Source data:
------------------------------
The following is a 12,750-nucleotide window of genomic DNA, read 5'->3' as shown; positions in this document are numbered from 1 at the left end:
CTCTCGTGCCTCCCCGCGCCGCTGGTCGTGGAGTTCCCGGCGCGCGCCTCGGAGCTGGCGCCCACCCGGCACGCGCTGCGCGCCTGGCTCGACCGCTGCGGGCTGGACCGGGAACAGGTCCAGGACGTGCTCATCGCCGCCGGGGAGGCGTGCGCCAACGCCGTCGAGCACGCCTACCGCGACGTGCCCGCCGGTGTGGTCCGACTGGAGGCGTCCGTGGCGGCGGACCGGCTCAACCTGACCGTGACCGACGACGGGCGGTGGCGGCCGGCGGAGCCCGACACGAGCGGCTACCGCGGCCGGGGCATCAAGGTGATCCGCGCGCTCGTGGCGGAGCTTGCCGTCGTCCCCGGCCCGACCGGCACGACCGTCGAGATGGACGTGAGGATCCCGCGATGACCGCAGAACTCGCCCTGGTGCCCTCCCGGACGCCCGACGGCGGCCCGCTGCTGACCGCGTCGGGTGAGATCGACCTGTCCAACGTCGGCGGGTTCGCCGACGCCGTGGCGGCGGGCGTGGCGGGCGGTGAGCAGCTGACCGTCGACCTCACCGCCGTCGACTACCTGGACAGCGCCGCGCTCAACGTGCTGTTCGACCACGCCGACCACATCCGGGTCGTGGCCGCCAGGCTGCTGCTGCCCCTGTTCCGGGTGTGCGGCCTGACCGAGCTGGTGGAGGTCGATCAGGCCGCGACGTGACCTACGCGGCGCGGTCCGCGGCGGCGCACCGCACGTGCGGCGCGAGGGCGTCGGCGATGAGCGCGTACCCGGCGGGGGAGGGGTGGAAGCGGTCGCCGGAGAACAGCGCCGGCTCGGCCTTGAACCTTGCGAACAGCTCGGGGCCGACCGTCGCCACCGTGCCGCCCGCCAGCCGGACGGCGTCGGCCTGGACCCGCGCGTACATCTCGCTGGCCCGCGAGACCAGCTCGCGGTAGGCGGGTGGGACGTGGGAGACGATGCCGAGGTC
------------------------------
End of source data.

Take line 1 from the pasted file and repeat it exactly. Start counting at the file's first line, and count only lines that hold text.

The following is a 12,750-nucleotide window of genomic DNA, read 5'->3' as shown; positions in this document are numbered from 1 at the left end: